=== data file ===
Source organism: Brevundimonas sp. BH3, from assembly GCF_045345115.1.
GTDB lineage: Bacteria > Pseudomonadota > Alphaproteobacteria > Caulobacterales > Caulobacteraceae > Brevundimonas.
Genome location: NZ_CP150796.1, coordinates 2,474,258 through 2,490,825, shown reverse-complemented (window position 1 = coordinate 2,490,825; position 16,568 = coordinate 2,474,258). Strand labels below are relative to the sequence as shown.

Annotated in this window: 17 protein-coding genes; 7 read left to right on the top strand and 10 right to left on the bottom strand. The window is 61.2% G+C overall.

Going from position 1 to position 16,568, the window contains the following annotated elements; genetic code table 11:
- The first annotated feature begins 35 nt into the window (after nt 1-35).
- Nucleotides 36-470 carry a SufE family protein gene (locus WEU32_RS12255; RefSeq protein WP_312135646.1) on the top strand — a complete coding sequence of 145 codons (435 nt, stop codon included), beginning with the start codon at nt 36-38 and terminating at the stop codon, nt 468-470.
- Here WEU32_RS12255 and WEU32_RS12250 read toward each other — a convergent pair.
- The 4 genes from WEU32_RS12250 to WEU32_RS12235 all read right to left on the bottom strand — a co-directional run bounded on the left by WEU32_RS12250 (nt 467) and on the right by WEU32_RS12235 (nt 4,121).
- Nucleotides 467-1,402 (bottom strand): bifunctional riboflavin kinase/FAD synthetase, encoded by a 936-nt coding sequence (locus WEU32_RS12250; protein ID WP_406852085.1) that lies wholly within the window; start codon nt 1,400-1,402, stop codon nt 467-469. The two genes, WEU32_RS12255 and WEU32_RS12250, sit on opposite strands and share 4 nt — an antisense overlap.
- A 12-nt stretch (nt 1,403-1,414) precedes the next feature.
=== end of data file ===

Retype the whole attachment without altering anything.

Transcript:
Source organism: Brevundimonas sp. BH3, from assembly GCF_045345115.1.
GTDB lineage: Bacteria > Pseudomonadota > Alphaproteobacteria > Caulobacterales > Caulobacteraceae > Brevundimonas.
Genome location: NZ_CP150796.1, coordinates 2,474,258 through 2,490,825, shown reverse-complemented (window position 1 = coordinate 2,490,825; position 16,568 = coordinate 2,474,258). Strand labels below are relative to the sequence as shown.

Annotated in this window: 17 protein-coding genes; 7 read left to right on the top strand and 10 right to left on the bottom strand. The window is 61.2% G+C overall.

Going from position 1 to position 16,568, the window contains the following annotated elements; genetic code table 11:
- The first annotated feature begins 35 nt into the window (after nt 1-35).
- Nucleotides 36-470 carry a SufE family protein gene (locus WEU32_RS12255; RefSeq protein WP_312135646.1) on the top strand — a complete coding sequence of 145 codons (435 nt, stop codon included), beginning with the start codon at nt 36-38 and terminating at the stop codon, nt 468-470.
- Here WEU32_RS12255 and WEU32_RS12250 read toward each other — a convergent pair.
- The 4 genes from WEU32_RS12250 to WEU32_RS12235 all read right to left on the bottom strand — a co-directional run bounded on the left by WEU32_RS12250 (nt 467) and on the right by WEU32_RS12235 (nt 4,121).
- Nucleotides 467-1,402 (bottom strand): bifunctional riboflavin kinase/FAD synthetase, encoded by a 936-nt coding sequence (locus WEU32_RS12250; protein ID WP_406852085.1) that lies wholly within the window; start codon nt 1,400-1,402, stop codon nt 467-469. The two genes, WEU32_RS12255 and WEU32_RS12250, sit on opposite strands and share 4 nt — an antisense overlap.
- A 12-nt stretch (nt 1,403-1,414) precedes the next feature.